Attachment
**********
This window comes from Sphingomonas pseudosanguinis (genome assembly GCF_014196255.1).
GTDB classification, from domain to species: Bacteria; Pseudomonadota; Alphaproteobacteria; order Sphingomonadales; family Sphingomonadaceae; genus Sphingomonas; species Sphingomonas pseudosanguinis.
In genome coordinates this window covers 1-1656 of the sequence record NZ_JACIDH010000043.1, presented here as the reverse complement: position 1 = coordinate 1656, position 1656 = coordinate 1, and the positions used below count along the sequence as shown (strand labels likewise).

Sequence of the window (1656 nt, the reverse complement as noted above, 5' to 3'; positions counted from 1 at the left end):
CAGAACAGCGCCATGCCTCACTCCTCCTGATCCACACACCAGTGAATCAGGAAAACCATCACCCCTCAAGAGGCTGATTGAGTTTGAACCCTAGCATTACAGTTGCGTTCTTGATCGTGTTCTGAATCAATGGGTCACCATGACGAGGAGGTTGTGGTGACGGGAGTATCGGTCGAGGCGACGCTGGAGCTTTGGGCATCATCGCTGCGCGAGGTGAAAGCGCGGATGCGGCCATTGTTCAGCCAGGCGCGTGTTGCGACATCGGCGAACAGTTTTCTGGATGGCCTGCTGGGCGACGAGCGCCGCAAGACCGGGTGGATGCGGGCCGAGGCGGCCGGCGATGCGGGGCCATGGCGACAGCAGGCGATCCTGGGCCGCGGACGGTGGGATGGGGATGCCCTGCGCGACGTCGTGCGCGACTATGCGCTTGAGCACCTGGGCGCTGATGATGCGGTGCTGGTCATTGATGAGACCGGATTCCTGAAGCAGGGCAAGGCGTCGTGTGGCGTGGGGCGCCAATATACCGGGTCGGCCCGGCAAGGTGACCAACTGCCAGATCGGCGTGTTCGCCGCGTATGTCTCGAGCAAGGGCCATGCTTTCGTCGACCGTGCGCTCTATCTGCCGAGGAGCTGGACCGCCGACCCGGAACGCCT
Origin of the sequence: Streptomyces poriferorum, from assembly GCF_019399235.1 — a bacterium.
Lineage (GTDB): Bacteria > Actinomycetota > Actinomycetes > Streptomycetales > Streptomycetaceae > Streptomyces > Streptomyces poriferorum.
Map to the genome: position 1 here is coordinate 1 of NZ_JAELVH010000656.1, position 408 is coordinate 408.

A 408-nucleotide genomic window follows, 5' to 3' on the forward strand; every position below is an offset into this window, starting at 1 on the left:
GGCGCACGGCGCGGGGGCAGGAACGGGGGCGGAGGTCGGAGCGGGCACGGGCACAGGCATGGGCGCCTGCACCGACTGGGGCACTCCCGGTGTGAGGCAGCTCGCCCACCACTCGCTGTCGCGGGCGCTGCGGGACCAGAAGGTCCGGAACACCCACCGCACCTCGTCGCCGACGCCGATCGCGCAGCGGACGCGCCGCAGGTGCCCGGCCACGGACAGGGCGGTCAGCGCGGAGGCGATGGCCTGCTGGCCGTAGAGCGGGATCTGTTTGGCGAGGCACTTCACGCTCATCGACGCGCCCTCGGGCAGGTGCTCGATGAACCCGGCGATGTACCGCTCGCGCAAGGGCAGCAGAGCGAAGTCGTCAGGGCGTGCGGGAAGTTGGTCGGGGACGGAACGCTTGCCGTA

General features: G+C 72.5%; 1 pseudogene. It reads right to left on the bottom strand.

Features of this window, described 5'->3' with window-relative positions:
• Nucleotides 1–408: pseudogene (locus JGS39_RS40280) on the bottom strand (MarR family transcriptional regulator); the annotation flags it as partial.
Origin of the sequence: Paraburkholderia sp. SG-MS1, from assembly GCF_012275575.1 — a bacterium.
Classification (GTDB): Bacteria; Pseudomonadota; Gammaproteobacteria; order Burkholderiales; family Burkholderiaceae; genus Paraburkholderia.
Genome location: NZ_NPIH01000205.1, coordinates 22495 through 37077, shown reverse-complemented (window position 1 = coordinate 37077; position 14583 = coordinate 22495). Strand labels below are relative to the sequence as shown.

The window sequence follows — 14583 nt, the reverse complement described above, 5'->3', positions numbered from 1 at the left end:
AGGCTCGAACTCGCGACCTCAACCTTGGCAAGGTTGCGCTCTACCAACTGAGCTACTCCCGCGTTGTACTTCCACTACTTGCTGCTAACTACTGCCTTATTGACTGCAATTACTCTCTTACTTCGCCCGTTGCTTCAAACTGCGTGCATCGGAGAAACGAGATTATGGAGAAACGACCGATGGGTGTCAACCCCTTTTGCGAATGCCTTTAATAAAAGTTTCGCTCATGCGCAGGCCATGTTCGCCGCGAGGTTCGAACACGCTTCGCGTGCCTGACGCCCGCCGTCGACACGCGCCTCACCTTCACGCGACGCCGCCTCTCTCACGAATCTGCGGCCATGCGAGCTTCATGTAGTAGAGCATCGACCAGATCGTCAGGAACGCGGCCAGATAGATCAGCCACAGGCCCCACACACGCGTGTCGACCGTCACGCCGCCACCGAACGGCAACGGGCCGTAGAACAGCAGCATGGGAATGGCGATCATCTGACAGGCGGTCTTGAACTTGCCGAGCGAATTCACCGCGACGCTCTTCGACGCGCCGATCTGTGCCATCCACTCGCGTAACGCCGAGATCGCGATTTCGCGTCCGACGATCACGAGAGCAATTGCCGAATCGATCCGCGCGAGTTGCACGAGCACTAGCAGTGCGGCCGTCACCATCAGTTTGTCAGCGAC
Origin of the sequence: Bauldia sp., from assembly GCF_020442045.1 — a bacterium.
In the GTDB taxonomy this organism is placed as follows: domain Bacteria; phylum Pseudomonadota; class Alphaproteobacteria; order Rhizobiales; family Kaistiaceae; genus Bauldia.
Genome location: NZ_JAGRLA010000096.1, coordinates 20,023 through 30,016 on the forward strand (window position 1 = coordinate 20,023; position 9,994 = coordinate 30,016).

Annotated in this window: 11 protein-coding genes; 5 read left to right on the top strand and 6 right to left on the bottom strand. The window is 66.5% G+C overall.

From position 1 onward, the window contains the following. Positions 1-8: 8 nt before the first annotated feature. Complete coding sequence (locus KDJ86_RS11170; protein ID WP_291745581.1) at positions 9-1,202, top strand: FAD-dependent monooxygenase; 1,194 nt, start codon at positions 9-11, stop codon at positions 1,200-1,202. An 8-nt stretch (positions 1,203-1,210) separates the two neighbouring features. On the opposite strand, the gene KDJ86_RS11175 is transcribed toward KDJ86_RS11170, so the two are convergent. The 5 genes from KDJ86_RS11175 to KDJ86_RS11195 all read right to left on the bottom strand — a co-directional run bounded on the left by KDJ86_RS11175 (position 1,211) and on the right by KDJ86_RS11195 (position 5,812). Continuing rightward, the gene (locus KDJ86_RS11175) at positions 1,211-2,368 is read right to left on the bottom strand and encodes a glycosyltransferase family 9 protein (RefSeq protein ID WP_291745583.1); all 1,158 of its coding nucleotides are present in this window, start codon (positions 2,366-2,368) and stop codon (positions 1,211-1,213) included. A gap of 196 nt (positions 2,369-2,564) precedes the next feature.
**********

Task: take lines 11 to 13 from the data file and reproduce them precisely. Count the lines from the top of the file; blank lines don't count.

General features: G+C 72.5%; 1 pseudogene. It reads right to left on the bottom strand.

Features of this window, described 5'->3' with window-relative positions:
• Nucleotides 1–408: pseudogene (locus JGS39_RS40280) on the bottom strand (MarR family transcriptional regulator); the annotation flags it as partial.